INFOTECH: Help Curb Goods-in-transit Heists Through Live Proactive Mobile Monitoring
Recent Western Cape Business News
Logistics companies, with their bulk access to high value consumer goods, are very profitable targets for crime syndicates. They have a massive responsibility to secure their customers cargo both in transit and within storage facilities. Due to their static nature, warehouses are at lower risk of theft as surveillance and security measures are easier to implement, monitor and react to. Moving cargo, however, is far more difficult to secure and logistics companies are feeling the brunt of a rise in goods-in-transit heists. Thankfully, developments in security solutions coupled with the availability of bandwidth today means that these risks can be reduced writes Mark Chertkow.
Specialised solutions exist which create a live video connection between a vehicle and control room so that the vehicle can be actively monitored whilst on the move. Cargos or their carrying vehicles are equipped with GPS systems and bio-directional audio in order for their location to be pinpointed at any given time, while live video streaming can be enabled wherever mobile data coverage allows. Controllers are able to identify risky situations and react proactively to ensure the protection of the goods as well as the vehicle driver.
This kind of proactive monitoring drastically improves response times and control centres are able to act quickly to dispatch assistance in times of threat. Accurate visuals and exact location tracking means that security responders often know exactly what they are dealing with before they arrive and, in many cases, the would be criminals are apprehended and cargos recovered. The systems can also be rigged with alarms that are triggered by certain behaviours, such as the opening of the cargo doors. The alarm, coupled with live video streaming, acts as a type of distress signal and means that drivers are better able to communicate with control centres without endangering themselves in the process.
While these type of solutions are not new, technology and the increased accessibility and availability of mobile data has significantly improved, enabling such solutions to be more effective than ever before. Mobile data was prohibitively expensive, but a necessary cost. Despite forking out for expensive data, mobile camera surveillance systems were still only as effective as the local mobile signal, and the high bandwidth demands of video feeds meant that they relied upon only the best mobile data coverage to deliver adequate video quality for. Mobile video surveillance was only possible, then, in metropolitan areas, but as soon as the vehicle left coverage, poor signal impeded video transmission.
Today, the price of mobile data makes using it much more cost effective. Coverage has also improved and mobile networks have expanded to cover virtually anywhere in South Africa. That said, there are still many areas, particularly on cross-country roads, where signal is weak and users receive only EDGE or GPRS coverage. Due to this, surveillance equipment manufacturers have had to find a way to enable video transmission of a reasonable quality to be possible from low coverage areas. Through the use of sophisticated compression technology, useable video feeds transmitted from moving vehicles in low coverage areas is finally possible. Still, organisations need to know what to look for to ensure they receive a solution that will not fail them when they need it most.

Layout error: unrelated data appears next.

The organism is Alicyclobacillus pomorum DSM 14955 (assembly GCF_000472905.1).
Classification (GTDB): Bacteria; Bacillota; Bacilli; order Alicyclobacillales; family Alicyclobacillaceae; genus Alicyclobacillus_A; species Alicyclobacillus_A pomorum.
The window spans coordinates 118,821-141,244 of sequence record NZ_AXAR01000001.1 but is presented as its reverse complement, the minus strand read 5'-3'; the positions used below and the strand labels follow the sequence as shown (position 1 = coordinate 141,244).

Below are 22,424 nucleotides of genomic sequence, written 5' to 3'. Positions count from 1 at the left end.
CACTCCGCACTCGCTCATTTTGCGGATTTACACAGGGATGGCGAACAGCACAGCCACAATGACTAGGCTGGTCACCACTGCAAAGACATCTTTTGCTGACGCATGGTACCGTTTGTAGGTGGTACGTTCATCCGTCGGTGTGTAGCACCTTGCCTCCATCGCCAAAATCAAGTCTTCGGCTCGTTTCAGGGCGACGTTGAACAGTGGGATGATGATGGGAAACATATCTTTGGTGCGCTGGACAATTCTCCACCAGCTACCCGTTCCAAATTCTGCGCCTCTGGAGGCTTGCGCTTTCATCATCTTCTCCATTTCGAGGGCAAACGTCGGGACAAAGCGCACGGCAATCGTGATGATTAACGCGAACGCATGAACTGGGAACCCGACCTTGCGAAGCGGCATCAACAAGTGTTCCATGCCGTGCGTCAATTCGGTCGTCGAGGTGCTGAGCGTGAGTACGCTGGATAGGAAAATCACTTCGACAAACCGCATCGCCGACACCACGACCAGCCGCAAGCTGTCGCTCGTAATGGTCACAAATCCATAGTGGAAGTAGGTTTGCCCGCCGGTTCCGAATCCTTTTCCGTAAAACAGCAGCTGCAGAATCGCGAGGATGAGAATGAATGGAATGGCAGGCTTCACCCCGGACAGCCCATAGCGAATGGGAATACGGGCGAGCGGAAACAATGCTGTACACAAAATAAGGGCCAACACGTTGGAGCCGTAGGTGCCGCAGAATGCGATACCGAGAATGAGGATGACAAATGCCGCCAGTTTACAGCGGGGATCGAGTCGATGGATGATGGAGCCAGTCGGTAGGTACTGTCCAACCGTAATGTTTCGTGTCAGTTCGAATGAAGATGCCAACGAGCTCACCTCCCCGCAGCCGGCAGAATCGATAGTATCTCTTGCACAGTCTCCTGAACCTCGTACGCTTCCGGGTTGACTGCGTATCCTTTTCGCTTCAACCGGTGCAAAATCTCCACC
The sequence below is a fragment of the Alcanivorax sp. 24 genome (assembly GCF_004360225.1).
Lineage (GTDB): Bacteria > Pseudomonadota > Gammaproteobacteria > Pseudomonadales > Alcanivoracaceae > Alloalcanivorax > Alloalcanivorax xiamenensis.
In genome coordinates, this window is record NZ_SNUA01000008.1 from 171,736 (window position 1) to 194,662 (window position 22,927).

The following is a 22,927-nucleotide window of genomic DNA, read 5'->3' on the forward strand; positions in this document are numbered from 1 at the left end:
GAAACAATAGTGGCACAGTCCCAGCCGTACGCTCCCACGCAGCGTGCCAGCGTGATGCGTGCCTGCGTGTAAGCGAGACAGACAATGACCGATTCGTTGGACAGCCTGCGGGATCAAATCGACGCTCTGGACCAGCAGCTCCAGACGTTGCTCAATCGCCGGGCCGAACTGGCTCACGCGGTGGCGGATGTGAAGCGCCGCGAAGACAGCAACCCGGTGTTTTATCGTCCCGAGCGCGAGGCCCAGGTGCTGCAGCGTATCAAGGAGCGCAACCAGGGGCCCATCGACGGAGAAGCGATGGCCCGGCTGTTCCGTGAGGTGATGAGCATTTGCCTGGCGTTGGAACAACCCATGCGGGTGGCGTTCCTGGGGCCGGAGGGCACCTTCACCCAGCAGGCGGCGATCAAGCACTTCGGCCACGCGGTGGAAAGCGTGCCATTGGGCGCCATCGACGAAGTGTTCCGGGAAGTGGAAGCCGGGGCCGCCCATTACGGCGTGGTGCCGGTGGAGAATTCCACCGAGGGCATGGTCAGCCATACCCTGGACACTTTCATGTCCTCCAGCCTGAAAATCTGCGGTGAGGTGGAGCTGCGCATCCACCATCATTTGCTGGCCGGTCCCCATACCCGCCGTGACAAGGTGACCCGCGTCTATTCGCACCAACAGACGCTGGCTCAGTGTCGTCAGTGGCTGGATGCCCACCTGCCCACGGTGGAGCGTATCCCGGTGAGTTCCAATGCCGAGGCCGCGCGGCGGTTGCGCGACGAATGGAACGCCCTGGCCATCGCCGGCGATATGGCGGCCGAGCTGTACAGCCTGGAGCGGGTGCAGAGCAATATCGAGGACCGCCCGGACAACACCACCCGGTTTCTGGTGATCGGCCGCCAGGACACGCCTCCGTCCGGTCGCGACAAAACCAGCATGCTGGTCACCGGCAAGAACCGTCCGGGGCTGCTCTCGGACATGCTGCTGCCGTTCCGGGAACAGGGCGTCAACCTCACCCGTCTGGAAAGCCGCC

To ensure they receive maximum benefit from live monitoring and surveillance solutions, security and logistics companies should ensure they find one that meets specific criteria. Firstly, the system must be able to transmit high quality video footage from low coverage areas. Secondly, remote viewing from any device should be possible. In situations where responders sit closer to the vehicle than the control centre, it is beneficial to be able to remotely access video feed and be prepared. Lastly, the system needs to be able to integrate with other devices and functionality such as event sensors and detection, and notification tools. Video recording, beyond only streaming, should also be a consideration, particularly where records are required for investigation purposes.
Criminals are cunning and tend to know where the ‘hot spots’ are, where vehicles are most vulnerable. It is imperative that logistics and security companies stay a step ahead of them, and the best way to do so is through the intelligent use of the technology available to us. Live streaming and effective video surveillance means faster response times, more effective control and, often, can be the difference between lives and cargos lost or saved.
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